home cooking

5 Questions: Tony Grossman

5 Questions: Tony Grossman

Meet Tony Grossman, seriously active dad to three animated, freckle-faced kids, and owner and beginner- farmer at Earnest Acres Farm in Wisconsin. He is the chief cook in the family, a sustainable-farming advocate, and as you’ll see, a prolific taco maker.

What does eating well look like for you?

Eating well, for me, would include: produce that is seasonal and locally-sourced as possible, meats that are not tainted with antibiotics, hormones, or torture/immoral living conditions, and grains that are whole and diverse. Eating well also mandates a comfortable space, shared with loved ones and anyone who is hungry. It demands calmness and gratitude towards those who sacrificed to either grow or be the food, and gratitude towards those who cook the food.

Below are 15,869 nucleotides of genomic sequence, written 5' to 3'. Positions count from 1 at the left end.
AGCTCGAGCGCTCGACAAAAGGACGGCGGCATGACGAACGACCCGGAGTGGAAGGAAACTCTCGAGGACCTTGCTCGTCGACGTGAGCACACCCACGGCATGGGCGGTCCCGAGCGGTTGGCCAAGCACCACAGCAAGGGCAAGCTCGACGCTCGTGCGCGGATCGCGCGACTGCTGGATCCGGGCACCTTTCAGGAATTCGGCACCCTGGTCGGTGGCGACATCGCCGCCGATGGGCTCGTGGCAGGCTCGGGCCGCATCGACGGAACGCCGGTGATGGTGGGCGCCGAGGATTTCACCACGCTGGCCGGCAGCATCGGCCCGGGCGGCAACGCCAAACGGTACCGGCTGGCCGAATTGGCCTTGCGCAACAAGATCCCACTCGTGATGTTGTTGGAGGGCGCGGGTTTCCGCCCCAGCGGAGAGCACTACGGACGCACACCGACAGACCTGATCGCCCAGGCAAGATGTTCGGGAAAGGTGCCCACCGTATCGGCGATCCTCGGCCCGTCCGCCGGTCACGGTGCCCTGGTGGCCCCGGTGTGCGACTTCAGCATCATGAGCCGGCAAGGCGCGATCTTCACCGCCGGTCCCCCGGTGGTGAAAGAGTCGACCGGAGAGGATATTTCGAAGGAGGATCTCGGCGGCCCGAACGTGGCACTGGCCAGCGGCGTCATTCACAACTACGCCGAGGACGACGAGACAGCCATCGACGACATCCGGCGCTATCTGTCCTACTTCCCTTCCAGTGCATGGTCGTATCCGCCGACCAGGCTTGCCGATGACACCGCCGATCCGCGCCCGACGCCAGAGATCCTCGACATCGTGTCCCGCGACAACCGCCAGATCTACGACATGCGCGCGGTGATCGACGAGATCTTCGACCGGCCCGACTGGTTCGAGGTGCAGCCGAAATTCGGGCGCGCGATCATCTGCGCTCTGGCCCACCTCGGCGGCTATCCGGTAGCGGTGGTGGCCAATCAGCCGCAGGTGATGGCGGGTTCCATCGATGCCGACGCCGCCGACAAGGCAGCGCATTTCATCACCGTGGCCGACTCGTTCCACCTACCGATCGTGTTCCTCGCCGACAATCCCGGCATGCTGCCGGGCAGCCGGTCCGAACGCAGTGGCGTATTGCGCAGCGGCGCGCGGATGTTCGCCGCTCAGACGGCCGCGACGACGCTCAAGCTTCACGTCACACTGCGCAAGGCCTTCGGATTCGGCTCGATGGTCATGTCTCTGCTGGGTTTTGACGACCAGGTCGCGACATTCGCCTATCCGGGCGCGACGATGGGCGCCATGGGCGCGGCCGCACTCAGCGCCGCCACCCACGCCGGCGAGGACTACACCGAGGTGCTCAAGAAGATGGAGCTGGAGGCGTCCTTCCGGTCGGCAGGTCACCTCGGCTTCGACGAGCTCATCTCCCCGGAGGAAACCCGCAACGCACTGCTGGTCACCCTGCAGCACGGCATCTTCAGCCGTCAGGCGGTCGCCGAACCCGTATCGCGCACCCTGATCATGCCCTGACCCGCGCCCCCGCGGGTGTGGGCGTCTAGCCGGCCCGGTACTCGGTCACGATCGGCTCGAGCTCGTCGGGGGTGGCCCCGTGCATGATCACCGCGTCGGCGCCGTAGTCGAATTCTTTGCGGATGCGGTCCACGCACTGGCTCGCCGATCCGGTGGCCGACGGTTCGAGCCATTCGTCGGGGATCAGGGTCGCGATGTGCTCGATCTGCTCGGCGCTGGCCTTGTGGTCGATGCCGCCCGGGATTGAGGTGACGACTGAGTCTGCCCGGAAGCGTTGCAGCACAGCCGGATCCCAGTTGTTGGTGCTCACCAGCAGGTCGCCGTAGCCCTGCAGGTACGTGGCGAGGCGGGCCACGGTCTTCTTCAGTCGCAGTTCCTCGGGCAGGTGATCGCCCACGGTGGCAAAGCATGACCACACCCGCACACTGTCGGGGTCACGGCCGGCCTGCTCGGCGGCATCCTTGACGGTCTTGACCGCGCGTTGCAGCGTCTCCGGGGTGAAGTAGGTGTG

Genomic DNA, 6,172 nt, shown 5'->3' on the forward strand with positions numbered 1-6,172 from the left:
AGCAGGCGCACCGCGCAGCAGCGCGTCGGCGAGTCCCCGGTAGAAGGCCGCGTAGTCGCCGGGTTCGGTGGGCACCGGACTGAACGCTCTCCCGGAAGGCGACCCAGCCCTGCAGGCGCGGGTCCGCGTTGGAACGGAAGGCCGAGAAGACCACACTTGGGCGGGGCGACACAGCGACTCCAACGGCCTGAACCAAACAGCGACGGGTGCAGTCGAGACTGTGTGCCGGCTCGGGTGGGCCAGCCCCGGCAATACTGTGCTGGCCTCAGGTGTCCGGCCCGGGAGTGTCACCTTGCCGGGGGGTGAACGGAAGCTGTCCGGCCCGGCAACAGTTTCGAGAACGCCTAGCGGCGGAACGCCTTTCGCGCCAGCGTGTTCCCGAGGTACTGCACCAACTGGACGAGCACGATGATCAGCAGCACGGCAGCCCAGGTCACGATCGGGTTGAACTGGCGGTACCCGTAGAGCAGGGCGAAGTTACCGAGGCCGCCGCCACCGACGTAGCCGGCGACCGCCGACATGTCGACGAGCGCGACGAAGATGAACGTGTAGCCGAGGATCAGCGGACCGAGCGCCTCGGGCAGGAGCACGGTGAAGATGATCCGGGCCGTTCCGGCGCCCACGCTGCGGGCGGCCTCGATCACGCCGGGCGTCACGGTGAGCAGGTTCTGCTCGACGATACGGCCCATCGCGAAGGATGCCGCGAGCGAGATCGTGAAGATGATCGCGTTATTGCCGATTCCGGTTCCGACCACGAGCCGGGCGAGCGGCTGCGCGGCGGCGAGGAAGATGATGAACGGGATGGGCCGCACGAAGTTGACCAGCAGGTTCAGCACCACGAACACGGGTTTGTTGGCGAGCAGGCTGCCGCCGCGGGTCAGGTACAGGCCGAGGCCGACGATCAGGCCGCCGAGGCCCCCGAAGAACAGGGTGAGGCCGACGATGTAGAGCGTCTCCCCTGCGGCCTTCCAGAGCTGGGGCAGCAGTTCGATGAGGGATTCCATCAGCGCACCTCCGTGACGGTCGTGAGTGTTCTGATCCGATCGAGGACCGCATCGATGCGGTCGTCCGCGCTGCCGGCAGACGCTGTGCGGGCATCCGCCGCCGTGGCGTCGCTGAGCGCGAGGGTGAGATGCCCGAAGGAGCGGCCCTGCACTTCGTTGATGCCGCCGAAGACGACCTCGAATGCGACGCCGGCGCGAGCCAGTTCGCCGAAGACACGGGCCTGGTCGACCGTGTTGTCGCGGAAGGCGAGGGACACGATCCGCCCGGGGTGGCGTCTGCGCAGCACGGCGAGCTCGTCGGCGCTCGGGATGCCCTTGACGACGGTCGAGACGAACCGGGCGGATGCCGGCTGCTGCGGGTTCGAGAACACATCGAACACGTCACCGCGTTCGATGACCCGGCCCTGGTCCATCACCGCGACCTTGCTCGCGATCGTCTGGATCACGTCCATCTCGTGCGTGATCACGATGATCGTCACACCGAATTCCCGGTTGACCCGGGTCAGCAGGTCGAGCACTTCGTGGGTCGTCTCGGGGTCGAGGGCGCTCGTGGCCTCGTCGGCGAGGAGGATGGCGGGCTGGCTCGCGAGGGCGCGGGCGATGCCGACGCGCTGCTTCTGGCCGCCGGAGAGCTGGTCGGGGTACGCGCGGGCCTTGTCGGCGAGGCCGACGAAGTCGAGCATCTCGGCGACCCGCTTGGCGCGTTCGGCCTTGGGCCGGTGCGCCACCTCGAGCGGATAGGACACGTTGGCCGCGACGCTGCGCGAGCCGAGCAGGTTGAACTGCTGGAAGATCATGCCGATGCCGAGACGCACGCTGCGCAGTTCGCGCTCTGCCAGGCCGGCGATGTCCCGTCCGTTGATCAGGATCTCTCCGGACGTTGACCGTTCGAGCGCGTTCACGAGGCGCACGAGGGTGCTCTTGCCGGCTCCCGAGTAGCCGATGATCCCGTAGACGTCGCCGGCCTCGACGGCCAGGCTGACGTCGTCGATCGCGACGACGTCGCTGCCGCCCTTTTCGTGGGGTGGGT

What is a favorite and reliable everyday dish for you and your family?

Breakfast Tacos. I lived in central Texas for 3 years of my life and can proudly say that for most of those mornings I had a breakfast taco. Why we bold northerners have not figured out that this is the most efficient and wholesome way to start a morning, I do not know. Tacos are easy to make, and can include almost anything from your fridge if paired and cooked right. Maybe I love them because I don’t like to follow recipes and you can wing tacos in every way; they are the easiest conduit for getting eggs and veggies into my children. Maybe I love them because other than coffee, nothing smells better than fried onions in the morning. I’m not sure, but my family always seems to be happy after a good breakfast taco.

Can you share a defining food memory?